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 Tunable Lighting Makes Big Impact on Residents

Traditional lighting systems and practices may be disturbing people’s sleep patterns, resulting in tossing and turning at night and daytime outbursts.

 

In a case of science moving from the lab to the real world, skilled nursing and assisted living operators are discovering the ways in which new lighting technology has resulted in improvements to quality of life for their residents well beyond their expectations.

Corridor with natural daylightCalled tunable-white LED lighting, the new systems are meant to replace incumbent fluorescent systems. Tunable-white lighting is being promoted as a benefit to providers because it can improve the lighting quality of a facility through increasing light intensity levels, reducing glare, and providing better control when compared with existing systems.

The goal is to allow residents to maintain healthier sleep patterns, improve nighttime safety, and positively affect other behaviors like limiting outbursts with soothing lighting.

Potential is Great

Still in their infancy stage, tunable lights may help to correct circadian rhythm disruption, which is to say how a person’s internal body clock works to regulate the 24-hour-a-day cycle of sleep, being awake, and other daily activities. By correcting these disruptions, an individual can experience more restful sleep, a decreased chance of becoming depressed, and lower levels of aggression (notably for dementia care).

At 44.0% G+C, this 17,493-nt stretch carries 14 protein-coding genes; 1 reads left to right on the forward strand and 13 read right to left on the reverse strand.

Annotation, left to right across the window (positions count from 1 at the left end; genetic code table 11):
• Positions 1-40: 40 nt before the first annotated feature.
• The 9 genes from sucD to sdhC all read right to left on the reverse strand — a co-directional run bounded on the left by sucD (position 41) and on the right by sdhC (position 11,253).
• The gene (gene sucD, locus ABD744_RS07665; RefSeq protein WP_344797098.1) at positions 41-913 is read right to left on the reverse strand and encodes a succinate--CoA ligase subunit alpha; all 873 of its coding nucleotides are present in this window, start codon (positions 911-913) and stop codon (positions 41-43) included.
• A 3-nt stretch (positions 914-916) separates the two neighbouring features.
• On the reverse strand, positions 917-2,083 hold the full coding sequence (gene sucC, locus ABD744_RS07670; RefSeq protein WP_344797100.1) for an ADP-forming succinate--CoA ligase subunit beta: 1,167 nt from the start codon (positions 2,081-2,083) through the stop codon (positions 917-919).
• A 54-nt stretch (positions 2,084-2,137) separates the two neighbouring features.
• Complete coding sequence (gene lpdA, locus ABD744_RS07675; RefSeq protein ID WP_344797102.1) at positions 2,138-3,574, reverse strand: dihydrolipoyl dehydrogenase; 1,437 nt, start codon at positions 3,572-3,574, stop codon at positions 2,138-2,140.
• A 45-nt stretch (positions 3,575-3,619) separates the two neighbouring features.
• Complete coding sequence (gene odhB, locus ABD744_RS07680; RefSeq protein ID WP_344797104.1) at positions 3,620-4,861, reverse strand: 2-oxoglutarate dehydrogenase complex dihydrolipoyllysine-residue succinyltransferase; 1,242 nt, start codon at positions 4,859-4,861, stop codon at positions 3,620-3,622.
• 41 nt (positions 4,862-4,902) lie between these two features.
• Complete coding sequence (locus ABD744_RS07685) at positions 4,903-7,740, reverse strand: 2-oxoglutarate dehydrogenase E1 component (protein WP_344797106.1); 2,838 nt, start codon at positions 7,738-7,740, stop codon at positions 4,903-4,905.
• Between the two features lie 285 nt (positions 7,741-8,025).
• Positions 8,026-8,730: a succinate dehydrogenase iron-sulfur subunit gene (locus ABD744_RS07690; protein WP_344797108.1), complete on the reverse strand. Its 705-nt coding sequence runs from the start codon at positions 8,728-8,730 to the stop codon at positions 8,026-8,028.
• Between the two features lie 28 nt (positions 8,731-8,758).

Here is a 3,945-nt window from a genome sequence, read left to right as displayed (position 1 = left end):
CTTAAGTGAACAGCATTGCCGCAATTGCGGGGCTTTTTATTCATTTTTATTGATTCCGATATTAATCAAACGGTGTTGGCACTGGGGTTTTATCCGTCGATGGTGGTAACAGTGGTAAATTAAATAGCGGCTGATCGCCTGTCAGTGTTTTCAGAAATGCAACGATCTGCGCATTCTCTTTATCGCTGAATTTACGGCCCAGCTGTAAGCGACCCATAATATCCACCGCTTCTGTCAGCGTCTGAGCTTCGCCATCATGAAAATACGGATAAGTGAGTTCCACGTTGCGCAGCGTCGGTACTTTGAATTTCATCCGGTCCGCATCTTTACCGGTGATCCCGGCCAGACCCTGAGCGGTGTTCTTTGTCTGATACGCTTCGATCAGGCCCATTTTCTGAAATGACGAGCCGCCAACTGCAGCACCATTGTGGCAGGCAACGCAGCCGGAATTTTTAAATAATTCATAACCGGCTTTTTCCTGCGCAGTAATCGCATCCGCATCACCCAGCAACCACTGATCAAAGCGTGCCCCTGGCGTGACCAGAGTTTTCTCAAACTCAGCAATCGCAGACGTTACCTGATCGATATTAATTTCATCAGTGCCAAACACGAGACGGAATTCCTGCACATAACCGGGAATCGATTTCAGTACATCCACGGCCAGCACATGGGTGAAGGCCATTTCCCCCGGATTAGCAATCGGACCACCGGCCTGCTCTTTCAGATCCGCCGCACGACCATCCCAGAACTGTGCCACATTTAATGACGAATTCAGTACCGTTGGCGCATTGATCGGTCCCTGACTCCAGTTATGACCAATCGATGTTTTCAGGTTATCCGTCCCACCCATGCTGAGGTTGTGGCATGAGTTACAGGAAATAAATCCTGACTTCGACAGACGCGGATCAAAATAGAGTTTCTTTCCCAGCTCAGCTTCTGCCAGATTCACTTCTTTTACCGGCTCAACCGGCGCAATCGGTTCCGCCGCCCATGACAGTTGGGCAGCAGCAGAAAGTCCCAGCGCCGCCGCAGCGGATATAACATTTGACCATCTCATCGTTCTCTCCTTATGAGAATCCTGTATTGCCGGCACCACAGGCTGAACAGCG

Because of this, lighting is an exciting new area for nursing centers to explore as they implement nonpharmacological approaches to improving dementia care, for example, and deploy energy-saving changes to make their complete infrastructure more efficient.

At night, the body produces large amounts of melatonin, a hormone that induces sleep. When that process is disrupted by so-called blue light (light that does not allow complete sleep, like from a computer screen or other bright source), the body slows production of melatonin, allowing the body to wake up.